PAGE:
Nashua aldermen reallocate $2.4 million in surplus fundsBy KIMBERLY HOUGHTON
Union Leader Correspondent
September 16. 2018 7:42PM
NASHUA — City officials last week agreed to earmark more than $2.4 million in surplus from the prior budget for new projects and purchases.
The Board of Aldermen’s reallocation of $2,435,591 is on top of the mayor’s previously approved reappropriation of about $1.7 million for items that echoed the original intent of the prior year’s budget but were ultimately delayed.
“The vast majority of the proposed escrows will go into various reserve accounts,” said Mayor Jim Donchess.
Donchess said that he will likely propose that an additional $4.5 million in surplus be used to lower the tax rate, although that will need to be considered by aldermen in the coming weeks.
The largest escrow item is a transfer of $1,325,000 to the city’s Capital Equipment Reserve Fund — a fund that accepts annual appropriations that are intended to help replace all of Nashua’s capital equipment.
“That is also kind of a tradition to try and use this money to help us with expenses we know we will get in future years,” Donchess said of larger items such as vehicles or fire equipment.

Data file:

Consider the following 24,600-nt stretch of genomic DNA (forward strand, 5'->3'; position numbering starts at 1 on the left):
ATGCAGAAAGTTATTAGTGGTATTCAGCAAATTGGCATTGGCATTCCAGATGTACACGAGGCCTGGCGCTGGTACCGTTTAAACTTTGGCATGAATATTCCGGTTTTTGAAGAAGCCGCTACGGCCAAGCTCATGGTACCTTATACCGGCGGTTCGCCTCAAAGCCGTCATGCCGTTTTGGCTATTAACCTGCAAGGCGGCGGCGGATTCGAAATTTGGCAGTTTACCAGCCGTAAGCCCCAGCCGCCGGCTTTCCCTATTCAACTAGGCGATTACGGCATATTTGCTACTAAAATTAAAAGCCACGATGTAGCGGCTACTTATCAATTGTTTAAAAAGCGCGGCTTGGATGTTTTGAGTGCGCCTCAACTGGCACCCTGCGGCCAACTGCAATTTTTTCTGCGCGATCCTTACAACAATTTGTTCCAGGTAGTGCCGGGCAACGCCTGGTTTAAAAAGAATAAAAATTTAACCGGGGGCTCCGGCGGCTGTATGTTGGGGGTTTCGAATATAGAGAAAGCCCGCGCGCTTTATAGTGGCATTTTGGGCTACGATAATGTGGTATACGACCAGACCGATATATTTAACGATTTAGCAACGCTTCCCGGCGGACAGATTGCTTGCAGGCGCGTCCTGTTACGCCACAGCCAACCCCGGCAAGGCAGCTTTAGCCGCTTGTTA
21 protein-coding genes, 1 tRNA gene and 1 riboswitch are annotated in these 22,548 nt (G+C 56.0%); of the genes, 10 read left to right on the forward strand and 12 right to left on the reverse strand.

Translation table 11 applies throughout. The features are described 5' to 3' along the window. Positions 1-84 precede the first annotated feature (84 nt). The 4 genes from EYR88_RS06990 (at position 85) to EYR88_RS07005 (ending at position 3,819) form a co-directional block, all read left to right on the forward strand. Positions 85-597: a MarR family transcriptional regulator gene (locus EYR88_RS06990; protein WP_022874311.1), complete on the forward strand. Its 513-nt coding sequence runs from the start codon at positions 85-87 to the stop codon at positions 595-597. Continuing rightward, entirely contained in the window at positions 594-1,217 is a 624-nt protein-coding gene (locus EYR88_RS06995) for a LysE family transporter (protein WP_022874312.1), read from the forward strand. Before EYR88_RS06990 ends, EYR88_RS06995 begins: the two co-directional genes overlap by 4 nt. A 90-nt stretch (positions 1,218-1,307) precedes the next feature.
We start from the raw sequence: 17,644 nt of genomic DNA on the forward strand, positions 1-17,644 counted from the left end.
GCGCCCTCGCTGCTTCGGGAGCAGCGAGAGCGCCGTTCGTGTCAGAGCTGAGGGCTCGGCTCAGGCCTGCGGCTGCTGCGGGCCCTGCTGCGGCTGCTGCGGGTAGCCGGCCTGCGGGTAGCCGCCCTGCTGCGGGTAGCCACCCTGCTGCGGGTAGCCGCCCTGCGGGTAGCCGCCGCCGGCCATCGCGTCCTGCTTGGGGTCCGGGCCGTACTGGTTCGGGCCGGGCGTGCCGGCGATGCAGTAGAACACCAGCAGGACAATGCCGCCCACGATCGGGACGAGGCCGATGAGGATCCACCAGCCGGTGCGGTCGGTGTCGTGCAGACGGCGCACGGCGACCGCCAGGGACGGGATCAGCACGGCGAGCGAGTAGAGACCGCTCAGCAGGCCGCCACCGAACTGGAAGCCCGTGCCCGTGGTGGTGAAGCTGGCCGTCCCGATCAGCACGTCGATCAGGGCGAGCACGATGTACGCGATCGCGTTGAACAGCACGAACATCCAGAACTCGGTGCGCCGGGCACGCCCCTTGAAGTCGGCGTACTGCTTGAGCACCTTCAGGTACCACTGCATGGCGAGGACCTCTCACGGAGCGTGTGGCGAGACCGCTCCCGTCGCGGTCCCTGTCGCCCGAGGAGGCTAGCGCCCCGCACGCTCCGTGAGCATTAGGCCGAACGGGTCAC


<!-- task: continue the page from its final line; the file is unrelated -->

Other escrow items include $12,745 to make improvements to the aldermanic chambers, $20,000 for playground equipment and improvements, $10,000 for street planters, $10,000 for speed radar signs, more than $9,000 to repurpose computers at the Arlington Street Community Center, $12,000 for property management services and more.
Aldermen also approved escrow requests such as $200,000 for the school department’s retirement reserve, $100,000 for sidewalk improvements, $100,000 to remove invasive species along the riverfront, $150,000 for library courtyard improvements, $20,000 to fund downtown concerts, $25,000 for improvements to the Tree Streets neighborhood and more.
“What we would like to do is get the Tree Streets residents involved in deciding how to spend some money in their neighborhood,” the mayor told the aldermanic budget review committee earlier this month.
Alderman Ernest Jette expressed concerns about some of the escrow requests.
“It seems to me that we are just spending some money that has not been budgeted … it seems like we are going against what we said before about keeping the budget conservative,” said Jette.
He questioned whether some of the surplus money might be more useful if it was given to the school district to hire more English Language Learner teachers, or given to the fire department to employ more dispatchers.
“It seems that we ought to hold onto this money until the revaluation and the tax rate is set,” said Jette.